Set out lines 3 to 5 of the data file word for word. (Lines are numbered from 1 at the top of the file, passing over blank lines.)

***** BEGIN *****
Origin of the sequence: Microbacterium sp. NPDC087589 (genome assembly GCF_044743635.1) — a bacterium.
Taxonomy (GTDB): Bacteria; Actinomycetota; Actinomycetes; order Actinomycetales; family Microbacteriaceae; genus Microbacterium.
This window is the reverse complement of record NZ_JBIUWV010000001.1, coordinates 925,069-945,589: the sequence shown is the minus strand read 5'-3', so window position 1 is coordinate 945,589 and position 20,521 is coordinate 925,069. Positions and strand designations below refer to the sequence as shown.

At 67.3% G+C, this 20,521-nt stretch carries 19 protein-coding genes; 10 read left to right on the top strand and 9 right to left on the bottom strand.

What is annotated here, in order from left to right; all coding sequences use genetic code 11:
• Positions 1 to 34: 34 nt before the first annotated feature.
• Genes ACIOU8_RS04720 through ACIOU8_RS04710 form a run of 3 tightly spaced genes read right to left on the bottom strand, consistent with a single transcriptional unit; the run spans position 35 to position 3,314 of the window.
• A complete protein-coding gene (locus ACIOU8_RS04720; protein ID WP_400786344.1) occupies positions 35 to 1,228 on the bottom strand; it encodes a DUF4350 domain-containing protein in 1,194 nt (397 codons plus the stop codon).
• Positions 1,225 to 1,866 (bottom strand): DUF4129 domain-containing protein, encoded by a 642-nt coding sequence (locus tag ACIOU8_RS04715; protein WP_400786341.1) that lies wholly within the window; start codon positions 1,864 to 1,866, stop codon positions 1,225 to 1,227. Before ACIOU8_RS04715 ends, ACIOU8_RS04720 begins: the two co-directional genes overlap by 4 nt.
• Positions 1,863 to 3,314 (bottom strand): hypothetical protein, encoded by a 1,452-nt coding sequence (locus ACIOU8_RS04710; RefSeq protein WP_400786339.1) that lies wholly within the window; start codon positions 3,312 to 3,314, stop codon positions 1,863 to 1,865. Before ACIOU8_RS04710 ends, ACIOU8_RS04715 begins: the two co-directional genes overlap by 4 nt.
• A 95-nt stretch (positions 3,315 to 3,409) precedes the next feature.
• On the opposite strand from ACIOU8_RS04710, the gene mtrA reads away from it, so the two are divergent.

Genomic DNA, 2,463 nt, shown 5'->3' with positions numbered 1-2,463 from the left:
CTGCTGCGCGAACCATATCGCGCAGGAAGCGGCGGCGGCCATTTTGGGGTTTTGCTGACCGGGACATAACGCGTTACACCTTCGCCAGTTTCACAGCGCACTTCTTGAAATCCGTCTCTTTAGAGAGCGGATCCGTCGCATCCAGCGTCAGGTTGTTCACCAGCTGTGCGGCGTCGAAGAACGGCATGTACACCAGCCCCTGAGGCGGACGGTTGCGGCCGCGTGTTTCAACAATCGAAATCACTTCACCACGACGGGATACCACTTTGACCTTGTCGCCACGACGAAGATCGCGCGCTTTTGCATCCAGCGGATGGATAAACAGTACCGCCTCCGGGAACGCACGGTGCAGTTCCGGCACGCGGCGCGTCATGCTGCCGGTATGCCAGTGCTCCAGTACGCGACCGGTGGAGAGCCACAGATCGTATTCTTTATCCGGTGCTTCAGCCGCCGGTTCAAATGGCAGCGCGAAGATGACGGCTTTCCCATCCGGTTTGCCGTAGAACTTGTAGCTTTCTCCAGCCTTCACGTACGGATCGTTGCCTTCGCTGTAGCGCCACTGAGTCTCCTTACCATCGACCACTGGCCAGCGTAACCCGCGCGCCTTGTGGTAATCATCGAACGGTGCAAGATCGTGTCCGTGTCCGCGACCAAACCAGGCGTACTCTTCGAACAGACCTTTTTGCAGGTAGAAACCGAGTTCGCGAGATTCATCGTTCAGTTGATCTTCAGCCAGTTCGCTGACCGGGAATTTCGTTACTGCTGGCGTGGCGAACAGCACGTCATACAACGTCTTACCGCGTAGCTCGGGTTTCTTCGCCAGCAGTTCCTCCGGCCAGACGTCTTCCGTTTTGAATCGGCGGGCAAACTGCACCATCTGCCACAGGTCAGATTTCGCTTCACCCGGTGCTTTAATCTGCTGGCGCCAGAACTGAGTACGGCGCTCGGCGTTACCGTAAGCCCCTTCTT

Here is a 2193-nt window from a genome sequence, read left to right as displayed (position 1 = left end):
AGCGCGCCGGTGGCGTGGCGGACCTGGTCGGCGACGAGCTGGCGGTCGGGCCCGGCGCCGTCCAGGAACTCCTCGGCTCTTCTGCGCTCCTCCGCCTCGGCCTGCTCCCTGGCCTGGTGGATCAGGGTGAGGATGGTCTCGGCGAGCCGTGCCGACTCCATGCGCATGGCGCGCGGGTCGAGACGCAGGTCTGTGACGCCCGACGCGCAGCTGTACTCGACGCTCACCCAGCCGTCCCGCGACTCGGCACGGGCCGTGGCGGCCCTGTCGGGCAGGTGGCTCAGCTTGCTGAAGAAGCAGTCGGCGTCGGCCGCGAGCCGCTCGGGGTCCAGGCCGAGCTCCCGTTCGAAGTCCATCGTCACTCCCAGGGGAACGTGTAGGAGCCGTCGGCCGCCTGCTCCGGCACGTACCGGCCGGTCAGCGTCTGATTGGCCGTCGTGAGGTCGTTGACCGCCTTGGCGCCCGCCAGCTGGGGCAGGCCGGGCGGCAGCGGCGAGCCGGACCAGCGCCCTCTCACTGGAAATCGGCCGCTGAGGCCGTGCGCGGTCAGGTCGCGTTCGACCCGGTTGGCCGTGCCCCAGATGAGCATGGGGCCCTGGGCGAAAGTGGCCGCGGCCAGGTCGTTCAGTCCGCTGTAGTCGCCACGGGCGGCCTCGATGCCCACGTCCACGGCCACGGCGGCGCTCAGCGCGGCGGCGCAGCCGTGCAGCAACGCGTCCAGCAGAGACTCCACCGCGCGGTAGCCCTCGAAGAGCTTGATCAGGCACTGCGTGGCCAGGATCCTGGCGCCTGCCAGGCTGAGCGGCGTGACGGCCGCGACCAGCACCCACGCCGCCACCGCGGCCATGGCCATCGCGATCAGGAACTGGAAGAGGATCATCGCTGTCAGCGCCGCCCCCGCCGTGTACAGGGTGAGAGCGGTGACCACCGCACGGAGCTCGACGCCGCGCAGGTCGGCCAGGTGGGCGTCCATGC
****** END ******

This window is the reverse complement of record NZ_JBIUWV010000001.1, coordinates 925,069-945,589: the sequence shown is the minus strand read 5'-3', so window position 1 is coordinate 945,589 and position 20,521 is coordinate 925,069. Positions and strand designations below refer to the sequence as shown.

At 67.3% G+C, this 20,521-nt stretch carries 19 protein-coding genes; 10 read left to right on the top strand and 9 right to left on the bottom strand.

What is annotated here, in order from left to right; all coding sequences use genetic code 11: